Impact of climate change on harvest security and biomass yield of two timothy ley harvesting systems in Norway
Predicted future climate changes in northern Europe include increased air temperature and altered precipitation patterns. There is a lack of knowledge about potential climate change effects on the biomass yield and security of agricultural crops.
The present study determined the potential impact of future climate change on the yield and harvest security of timothy (Phleum pratense L.).
Harvest security was assessed using data on accumulated precipitation and the length of dry spell period within the 7 days after cutting. Timothy production as a function of weather, soil and management practices was simulated using the LINGRA model for the periods 1961–90, 2046–65 and 2080–99, and the locations Apelsvoll, Ås, Sola, Tromsø and Værnes in Norway and harvest systems with 600 and 800 °C days between cuts. One hundred years of daily weather data were generated with the LARS-WG tool, using future daily weather data sets based on 12 Global Climate Models.
Total seasonal biomass yield varied between 690 g dry matter (DM)/m2 for the 800 °C days harvesting regime in the period 1961–90 at Tromsø and 1548 g DM/m2 for the same harvesting regime in the period 2046–65 at Sola.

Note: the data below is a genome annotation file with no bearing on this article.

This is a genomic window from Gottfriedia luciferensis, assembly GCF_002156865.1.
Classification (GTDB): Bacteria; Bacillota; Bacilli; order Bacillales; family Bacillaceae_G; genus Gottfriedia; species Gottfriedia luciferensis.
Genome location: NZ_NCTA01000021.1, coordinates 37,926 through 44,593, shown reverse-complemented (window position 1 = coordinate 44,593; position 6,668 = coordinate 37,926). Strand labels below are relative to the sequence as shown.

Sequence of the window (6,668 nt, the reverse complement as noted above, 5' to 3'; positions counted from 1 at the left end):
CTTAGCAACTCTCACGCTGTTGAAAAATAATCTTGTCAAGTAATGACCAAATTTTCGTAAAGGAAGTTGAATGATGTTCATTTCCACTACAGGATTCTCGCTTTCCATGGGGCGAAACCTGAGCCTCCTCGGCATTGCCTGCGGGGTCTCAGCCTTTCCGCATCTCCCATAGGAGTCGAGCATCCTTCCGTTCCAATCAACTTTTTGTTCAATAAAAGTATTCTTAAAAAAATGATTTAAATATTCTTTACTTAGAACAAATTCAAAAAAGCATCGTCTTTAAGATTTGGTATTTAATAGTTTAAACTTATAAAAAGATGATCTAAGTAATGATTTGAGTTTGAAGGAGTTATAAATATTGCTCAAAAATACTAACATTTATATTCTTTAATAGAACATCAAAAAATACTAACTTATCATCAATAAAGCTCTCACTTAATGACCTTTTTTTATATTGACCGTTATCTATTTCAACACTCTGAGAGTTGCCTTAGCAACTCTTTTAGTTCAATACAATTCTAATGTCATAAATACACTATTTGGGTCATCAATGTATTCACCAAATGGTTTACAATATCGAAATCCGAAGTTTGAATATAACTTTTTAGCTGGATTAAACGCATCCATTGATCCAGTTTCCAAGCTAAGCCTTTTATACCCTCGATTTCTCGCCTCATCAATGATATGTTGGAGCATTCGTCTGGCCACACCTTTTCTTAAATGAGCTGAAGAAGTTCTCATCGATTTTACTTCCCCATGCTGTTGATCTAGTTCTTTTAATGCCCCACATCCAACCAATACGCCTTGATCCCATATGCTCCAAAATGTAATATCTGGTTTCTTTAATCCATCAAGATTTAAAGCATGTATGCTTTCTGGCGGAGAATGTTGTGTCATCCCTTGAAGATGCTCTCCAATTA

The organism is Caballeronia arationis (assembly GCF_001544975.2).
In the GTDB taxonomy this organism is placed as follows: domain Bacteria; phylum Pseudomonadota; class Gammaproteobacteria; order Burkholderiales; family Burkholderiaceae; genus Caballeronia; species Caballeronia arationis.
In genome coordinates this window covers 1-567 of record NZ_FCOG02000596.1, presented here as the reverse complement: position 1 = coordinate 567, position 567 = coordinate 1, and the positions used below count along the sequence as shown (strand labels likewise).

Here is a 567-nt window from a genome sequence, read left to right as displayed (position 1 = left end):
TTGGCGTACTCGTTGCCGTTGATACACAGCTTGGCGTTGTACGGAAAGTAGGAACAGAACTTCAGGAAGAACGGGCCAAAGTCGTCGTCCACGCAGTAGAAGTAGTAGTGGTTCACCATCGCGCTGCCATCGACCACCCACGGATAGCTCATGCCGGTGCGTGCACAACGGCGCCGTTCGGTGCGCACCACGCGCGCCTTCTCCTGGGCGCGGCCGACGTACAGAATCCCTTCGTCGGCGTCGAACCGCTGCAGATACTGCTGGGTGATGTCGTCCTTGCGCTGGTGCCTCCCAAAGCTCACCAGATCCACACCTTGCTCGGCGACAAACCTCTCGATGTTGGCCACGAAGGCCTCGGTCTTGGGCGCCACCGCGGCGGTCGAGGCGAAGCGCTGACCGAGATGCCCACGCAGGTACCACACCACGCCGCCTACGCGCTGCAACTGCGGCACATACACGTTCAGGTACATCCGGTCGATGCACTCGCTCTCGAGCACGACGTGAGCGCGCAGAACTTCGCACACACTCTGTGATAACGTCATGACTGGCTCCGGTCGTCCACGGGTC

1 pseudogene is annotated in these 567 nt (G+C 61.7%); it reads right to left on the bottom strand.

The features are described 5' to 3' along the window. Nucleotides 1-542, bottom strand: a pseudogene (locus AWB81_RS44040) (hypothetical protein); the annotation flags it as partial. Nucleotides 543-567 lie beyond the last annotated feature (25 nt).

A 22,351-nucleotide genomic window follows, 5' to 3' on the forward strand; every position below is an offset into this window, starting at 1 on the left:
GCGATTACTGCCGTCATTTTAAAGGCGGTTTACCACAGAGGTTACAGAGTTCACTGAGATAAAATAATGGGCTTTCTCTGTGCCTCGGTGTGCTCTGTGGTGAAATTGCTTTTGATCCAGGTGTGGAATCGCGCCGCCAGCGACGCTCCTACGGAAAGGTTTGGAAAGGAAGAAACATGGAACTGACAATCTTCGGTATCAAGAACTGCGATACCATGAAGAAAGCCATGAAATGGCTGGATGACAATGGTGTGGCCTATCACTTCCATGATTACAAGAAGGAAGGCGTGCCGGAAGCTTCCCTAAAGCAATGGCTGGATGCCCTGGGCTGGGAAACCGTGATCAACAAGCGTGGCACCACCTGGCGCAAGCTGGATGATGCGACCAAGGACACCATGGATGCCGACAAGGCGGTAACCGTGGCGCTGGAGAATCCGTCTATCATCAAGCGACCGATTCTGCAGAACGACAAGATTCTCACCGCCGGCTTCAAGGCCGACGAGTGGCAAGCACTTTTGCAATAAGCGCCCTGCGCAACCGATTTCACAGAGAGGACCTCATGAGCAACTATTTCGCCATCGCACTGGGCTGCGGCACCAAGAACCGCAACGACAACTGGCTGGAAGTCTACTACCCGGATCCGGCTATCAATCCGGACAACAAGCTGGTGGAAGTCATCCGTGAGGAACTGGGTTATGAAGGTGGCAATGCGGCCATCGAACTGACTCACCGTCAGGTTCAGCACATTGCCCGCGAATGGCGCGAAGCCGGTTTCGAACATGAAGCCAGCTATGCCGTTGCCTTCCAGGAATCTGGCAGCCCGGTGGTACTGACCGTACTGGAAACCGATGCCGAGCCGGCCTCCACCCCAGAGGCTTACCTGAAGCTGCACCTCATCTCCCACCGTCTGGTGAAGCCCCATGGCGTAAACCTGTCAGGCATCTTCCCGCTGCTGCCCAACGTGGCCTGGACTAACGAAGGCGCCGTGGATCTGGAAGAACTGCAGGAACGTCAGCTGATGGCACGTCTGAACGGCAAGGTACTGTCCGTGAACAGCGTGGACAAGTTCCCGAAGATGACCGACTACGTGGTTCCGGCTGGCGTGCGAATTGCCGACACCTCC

In general, the biomass was higher in the two future periods than in 1961–90 across locations and harvesting regimes, mainly owing to more cuts per season. Accumulated precipitation after cutting varied between 12·2 mm after the first cut for the 600 °C days harvesting regime in the period 1961–90 at Værnes and 42·5 mm after the fourth cut in the 800 °C days harvesting regime in the period 2080–99 at Sola. The longest duration of dry spell 7 days after pre-planned harvest varied between 1·8 days after the fourth cut at Sola in the 600 °C days harvesting regime for the period 2080–99, and 3·9 days after the first cut at Ås in the 800 °C days harvesting regime for the period 2046–65. Potential consequences of these results are discussed.